Follow these hot tips for an authentically frustrating and stressful experience!
First, make sure the client is a friend of a family member – this means that backing out or saying “no” is that bit harder. Oh, and they’re only paying for the materials, not your time.
Next, make sure the client has no idea what you do or how a quilt is constructed. Ideally, they should also have no idea about size, colour or design and no apparent interest in discussing any of these points.
Lastly, time the commission so that it coincides perfectly with a really stressful event in your own life, such as a house move that falls through *after* you moved out of your old place.
Congratulations! Now you’re all set for maximum hair-pulling and ARGH! moments! 😀
Grizzling aside, I think it actually came out ok:
These are also the only WIP shots I have of this quilt, since I only got re-united with my camera a few days ago. I usually like to have a good progression of WIP pictures, but it simply wasn’t possible this time. 🙁 The brief was for a “king-size” quilt for a wedding at the end of August. However, I couldn’t get any dimensions other than the standard measurements for a UK king-size mattress, which I based the size of the centre panel on. And I did manage to eventually get a colour brief of “maybe blue, definitely NOT brown” and some fabric picks to work with. I took it upon myself to throw in some cream-coloured fabric to warm things up a smidge. Given the circumstances, I shamelessly chose the simplest design I could think of – rail fence with some sashing. I think it actually took me longer to figure out how to sort out the sequence of 2″ squares around the centre than it did to piece the rails together.
With the borders, the quilt has ended up being approximately 80″ x 90″, so it’s a bit on the small size for a “proper” king-sized quilt, but there should be at least a bit of spare quilt to hang over the edge of the bed. It’s also easily the largest thing I have quilted to date. Nearly all of the construction and quilting was done while camping out for three weeks with my aunt and uncle, so I’m feeling like it’s lucky there’s a quilt at all. Also, I now feel I very much owe my aunt and uncle a quilt too – this beast would never have reached the quilting stage if they hadn’t engineered a chance for me to borrow the floor of the local village hall to do the pin-basting on and let me take over half their dining table and living room with quilting stuffs.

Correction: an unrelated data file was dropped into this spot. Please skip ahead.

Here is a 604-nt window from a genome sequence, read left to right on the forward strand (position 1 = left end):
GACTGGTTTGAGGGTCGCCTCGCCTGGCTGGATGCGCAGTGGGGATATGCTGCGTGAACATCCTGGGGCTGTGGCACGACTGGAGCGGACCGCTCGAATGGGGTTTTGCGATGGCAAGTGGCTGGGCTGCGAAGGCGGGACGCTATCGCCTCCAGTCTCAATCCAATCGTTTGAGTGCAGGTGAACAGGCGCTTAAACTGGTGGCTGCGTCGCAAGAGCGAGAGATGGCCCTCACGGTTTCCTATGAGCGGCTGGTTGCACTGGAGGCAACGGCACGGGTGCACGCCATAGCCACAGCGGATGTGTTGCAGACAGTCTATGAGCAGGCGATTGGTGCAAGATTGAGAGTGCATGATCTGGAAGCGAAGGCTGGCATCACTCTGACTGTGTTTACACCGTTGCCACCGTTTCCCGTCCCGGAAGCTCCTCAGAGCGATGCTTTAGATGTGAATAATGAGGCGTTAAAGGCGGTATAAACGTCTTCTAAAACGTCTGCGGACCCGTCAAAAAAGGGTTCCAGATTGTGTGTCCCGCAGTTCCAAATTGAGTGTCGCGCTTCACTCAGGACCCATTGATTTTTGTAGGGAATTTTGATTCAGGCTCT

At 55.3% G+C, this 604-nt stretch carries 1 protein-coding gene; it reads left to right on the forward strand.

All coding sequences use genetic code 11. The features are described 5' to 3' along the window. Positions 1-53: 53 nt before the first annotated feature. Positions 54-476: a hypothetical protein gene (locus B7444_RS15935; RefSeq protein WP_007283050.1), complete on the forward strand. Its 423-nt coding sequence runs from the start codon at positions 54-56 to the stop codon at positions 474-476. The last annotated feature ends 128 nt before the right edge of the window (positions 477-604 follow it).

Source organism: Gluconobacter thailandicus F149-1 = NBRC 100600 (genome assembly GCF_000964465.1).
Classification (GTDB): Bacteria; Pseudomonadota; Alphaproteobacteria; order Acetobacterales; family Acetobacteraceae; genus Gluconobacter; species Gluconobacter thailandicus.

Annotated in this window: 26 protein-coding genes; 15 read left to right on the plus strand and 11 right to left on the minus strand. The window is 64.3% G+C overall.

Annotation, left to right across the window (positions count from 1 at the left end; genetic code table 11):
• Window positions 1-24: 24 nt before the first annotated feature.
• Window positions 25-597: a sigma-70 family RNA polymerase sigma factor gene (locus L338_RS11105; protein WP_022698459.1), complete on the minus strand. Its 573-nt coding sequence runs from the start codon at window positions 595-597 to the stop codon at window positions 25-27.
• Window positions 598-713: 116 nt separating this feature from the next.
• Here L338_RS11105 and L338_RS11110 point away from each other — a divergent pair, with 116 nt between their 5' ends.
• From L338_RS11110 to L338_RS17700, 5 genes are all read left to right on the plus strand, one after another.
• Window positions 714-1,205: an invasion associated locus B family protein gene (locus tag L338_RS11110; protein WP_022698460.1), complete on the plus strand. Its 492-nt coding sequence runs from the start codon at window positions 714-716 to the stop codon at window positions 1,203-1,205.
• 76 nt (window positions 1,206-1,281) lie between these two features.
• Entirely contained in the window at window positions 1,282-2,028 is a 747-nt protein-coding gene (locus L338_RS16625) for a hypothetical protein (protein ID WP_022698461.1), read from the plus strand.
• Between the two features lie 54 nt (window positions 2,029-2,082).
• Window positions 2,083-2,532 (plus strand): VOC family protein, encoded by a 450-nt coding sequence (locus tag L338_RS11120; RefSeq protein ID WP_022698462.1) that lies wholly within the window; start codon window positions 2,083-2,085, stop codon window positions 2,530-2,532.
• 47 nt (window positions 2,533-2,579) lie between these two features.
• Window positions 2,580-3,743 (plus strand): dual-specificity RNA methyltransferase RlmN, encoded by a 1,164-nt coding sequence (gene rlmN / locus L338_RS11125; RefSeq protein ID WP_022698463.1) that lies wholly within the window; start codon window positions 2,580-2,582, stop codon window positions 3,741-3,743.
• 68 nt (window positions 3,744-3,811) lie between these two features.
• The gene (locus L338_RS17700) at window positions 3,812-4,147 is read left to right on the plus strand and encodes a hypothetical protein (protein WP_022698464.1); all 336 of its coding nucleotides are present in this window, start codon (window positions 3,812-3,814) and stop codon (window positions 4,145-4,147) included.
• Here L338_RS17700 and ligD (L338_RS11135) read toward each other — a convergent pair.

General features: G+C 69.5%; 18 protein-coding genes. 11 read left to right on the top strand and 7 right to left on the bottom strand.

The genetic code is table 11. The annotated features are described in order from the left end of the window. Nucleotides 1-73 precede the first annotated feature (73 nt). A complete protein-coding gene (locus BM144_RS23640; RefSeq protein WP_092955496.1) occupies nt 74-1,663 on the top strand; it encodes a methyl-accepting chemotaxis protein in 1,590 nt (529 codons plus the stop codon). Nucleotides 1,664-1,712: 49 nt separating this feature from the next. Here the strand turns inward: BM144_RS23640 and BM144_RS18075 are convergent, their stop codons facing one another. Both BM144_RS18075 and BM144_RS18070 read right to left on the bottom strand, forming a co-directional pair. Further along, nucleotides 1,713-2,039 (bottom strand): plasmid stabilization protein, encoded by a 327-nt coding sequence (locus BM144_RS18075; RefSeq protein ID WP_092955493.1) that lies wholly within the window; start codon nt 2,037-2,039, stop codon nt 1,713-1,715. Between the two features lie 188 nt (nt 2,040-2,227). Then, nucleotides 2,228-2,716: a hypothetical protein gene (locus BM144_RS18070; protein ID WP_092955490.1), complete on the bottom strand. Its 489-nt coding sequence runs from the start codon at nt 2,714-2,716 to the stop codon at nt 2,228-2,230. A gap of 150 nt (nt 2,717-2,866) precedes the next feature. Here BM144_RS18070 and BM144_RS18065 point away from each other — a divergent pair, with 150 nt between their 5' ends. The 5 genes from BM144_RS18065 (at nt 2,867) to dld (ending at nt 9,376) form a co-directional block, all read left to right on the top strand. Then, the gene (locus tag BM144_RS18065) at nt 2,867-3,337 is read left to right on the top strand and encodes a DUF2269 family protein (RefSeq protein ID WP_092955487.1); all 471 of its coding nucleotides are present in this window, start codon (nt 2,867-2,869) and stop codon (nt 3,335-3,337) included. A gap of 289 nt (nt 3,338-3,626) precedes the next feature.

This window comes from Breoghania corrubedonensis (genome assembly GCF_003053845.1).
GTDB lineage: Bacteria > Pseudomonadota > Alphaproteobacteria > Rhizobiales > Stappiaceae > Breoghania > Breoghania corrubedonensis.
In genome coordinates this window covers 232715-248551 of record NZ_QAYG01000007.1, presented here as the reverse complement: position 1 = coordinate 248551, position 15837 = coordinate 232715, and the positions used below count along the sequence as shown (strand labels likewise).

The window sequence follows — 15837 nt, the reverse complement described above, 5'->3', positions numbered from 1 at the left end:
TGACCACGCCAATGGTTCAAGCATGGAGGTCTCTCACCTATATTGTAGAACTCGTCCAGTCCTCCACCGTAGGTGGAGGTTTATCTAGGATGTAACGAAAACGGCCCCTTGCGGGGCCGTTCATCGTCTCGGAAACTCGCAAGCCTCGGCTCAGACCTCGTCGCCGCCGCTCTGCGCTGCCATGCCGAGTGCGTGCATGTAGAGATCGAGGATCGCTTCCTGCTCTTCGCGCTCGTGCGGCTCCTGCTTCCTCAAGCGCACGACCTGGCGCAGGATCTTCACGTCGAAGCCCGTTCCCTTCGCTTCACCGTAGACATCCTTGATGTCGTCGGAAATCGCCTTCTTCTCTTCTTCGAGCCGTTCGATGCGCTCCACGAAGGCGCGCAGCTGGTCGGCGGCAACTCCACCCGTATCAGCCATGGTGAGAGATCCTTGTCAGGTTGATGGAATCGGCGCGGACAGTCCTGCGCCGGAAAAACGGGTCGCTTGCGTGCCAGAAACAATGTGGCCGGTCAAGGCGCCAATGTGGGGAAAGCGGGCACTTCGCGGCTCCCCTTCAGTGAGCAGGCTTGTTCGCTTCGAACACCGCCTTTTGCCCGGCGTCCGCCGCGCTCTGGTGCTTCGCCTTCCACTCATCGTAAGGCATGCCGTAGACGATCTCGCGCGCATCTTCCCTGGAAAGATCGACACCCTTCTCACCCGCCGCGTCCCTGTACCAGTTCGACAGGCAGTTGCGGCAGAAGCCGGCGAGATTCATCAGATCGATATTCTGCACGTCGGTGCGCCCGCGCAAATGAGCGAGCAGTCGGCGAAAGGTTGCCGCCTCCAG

The rail-fence centre is quilted in straight lines, with some wavy lines courtesy of the pre-programmed stitches of the Pfaff. Originally, it was all going to be only straight lines everywhere, but the cream border was crying out for something extra and luckily I’d bought some cream-coloured thread of exactly the right shade and weight, so I essayed a filler design of leaves to hold everything down and give it a necessary finished look.
It came out pretty well, I think, and I discovered an important truth about leaves – they can be almost any shape at all, but if they have a sort of point and a mid-vein then they’ll look like a leaf! I call this the “Quilter’s Fancy” Tree, aka the Lolwat? Vine.
It’s almost complete now – all that’s left is hand-finishing the binding, which I’m about half-way through already, and burying some thread ends from the quilting on the stripy outer edges. And I should probably sort out some manner of label to add to the back, once I discover the names of the happy couple…
Linking up with WIP Wednesday at Freshly Pieced, Let’s Bee Social, Free-Motion Mavericks (when it goes live), Can I Get A Whoop Whoop (when it goes live), TGIFF (when it goes live; I ought to be done with the binding by then!)